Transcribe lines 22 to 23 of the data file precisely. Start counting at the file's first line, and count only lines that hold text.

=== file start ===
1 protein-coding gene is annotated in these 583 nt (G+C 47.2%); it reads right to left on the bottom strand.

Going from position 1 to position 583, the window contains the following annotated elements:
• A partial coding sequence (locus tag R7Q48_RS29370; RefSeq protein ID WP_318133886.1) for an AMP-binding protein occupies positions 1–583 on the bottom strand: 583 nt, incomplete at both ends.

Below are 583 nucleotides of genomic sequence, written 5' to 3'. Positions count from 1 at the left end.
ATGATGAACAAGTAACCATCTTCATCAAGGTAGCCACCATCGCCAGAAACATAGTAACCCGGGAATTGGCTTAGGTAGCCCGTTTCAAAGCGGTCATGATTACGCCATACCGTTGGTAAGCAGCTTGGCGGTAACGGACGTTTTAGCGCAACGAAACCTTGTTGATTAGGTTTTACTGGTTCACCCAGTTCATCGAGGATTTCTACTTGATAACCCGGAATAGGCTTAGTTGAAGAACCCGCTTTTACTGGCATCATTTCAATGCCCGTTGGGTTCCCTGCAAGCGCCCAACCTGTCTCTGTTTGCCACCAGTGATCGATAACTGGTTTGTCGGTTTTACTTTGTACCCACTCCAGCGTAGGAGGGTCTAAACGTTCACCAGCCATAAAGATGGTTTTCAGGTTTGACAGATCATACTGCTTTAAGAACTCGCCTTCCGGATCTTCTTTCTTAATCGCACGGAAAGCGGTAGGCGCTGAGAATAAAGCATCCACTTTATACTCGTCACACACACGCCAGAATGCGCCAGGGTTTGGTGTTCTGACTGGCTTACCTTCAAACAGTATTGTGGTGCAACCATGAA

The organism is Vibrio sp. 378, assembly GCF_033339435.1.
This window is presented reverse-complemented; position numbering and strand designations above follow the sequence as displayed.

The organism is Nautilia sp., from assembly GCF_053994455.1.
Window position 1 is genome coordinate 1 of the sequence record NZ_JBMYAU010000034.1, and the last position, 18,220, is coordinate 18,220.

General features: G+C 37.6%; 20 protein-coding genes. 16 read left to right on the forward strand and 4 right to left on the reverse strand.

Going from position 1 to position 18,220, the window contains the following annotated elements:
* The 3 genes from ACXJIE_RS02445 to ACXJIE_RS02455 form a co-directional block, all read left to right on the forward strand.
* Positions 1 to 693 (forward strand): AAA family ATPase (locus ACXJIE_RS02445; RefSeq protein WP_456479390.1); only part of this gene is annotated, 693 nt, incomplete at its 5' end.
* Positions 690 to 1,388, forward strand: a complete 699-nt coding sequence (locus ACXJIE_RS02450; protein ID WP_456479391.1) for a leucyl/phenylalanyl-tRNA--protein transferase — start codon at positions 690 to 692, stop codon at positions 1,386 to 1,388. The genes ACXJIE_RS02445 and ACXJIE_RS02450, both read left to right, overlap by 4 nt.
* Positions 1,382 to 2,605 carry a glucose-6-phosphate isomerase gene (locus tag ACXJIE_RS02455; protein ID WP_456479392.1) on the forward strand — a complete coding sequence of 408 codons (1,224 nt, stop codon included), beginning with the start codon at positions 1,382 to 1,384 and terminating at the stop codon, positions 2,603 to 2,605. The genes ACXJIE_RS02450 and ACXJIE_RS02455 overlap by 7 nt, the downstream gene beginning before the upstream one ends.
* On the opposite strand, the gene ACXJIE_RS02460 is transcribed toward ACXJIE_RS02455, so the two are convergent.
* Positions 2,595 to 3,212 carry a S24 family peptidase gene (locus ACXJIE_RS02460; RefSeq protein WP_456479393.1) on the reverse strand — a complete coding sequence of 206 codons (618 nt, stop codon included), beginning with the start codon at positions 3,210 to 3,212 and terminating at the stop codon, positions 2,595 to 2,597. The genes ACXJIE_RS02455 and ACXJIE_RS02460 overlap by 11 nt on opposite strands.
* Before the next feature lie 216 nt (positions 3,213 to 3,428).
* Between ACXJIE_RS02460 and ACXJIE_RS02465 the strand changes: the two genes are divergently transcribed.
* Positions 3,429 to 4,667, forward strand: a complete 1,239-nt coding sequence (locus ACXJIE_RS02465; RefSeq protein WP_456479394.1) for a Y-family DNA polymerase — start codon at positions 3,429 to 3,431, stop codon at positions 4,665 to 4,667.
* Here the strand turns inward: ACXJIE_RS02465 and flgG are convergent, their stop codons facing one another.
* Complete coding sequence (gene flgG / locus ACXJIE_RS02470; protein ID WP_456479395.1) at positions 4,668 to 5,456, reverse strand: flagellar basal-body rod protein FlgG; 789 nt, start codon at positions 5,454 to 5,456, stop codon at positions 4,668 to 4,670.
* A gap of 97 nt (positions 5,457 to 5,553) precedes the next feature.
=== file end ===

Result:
* Complete coding sequence (gene flgG / locus ACXJIE_RS02470; protein ID WP_456479395.1) at positions 4,668 to 5,456, reverse strand: flagellar basal-body rod protein FlgG; 789 nt, start codon at positions 5,454 to 5,456, stop codon at positions 4,668 to 4,670.
* A gap of 97 nt (positions 5,457 to 5,553) precedes the next feature.